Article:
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Guggenheim Helsinki Museum This proposal seeks to address the dichotomy between the global nature of Guggenheim’s enterprise and the resistant and archaeological nature of cities that Guggenheim museums are situated in. While the Guggenheim has become a stronghold in the art world, it has also courageously declared that it is keen to interrogate its own canons and its current mode of practice. As the multiple and contested grounds surrounding the new site reveal, the only way for Guggenheim to enter into Helsinki is for it to invent a new form of “hinge” – third spaces that understand both the local context and archaeology of the city, as well as the global ambitions of Guggenheim. We term this third space Guggenheim ALT. It is not by accident that all Guggenheim museums are described in close proximity to the city. They form a unique symbiosis, where the institution and the urbanism support each other in more than adequate ways. This mutuality means that issues of social, economic and environmental sustainability become all the more critical and urgent. This, too, argues for a set of alternative spaces that do not only conform to the civic demands of the city, nor do they agree only with the business of exhibiting or collecting art. These alternative spaces weave in between the paid galleries and the outdoor public spaces, forming a new kind of micro urbanism, effectively bringing the city into the museum. The alternative nature of this “hinge” space is what we term Guggenheim ALT. The uniqueness of Helsinki’s social and urban development is the critical piece of the puzzle. The city’s historic tradition of support structures and services for its people remain the hallmark of its society and democracy. In this sense, the virtue of altruism is a necessity of society, which contrasts sharply from another form of meritocratic democracy. In a nutshell, the Finnish society looks up to its figureheads in society (and name its historic institutions accordingly, such as the Aalto University), while the American society uphold its sponsors in endowment in the highest (and name its key curators accordingly, such as the Samsung Senior Curator). This distinction in economic and political sensibilities cannot be more stark, hence in the marriage of Guggenheim and Helsinki, the persistence of the third space Guggenheim ALT is imperative. ALT spaces have the capacity to relate to the multiple stakeholders in Helsinki, and they are rationalized from the original programs of Guggenheim. Stakeholders of a complex, cosmopolitan site can include a hugely diverse range, from local cyclists on a bike circuit, city folks enjoying a picnic and sunshine, park goers on a shortcut back to the city, ferry commuters on their way to work, to tourists finding the highest observation deck in the city and enjoying a view of the harbor, all of whom can have an opportunity to encounter art along the way. Stakeholders can also include international tourists from the cruise terminal on their way to the city center, paid public or private groups using the ground-level workshop spaces, paid global museum visitors dining at the restaurants, all of whom will see art, but more importantly, they will encounter the city and its people. Guggenheim ALT are not merely piecemeal spaces that pay lip-service to the community, but they connect to the larger grounds and network of services and infrastructure. Because they relate to the surrounding grounds that address the broader socio-political needs of Helsinki, ALT spaces would have to have some degree of autonomy from Guggenheim. Guggenheim ALT is a set of programmed spaces that are relevant to networks immediately adjacent to the site, and most importantly, they are designed to come in between the art spaces and the public spaces. ALT spaces must remain flexible and dynamic, so as to promote the greatest relevance to the society they serve.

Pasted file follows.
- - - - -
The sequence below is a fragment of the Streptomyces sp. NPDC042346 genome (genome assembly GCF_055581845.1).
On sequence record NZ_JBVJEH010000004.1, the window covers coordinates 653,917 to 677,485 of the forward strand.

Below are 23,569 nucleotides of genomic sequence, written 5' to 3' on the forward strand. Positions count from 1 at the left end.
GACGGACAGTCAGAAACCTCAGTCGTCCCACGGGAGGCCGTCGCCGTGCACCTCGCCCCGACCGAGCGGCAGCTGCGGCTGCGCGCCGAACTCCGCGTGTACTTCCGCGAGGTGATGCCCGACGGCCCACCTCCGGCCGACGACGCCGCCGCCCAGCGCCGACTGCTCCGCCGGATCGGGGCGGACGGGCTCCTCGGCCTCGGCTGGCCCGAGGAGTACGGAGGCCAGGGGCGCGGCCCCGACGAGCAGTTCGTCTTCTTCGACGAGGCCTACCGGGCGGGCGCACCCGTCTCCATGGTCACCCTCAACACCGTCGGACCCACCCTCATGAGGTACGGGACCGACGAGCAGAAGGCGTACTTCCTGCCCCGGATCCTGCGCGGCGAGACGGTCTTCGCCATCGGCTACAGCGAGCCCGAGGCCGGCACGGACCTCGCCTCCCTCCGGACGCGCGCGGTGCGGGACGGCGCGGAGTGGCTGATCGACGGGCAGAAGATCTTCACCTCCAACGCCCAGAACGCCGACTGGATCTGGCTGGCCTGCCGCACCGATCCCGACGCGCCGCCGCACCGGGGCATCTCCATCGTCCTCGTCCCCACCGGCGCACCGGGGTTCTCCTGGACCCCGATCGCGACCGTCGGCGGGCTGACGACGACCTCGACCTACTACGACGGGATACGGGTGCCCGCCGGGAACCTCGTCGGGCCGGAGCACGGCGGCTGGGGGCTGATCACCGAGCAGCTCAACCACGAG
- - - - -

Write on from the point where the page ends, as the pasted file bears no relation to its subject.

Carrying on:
Guggenheim Helsinki Museum



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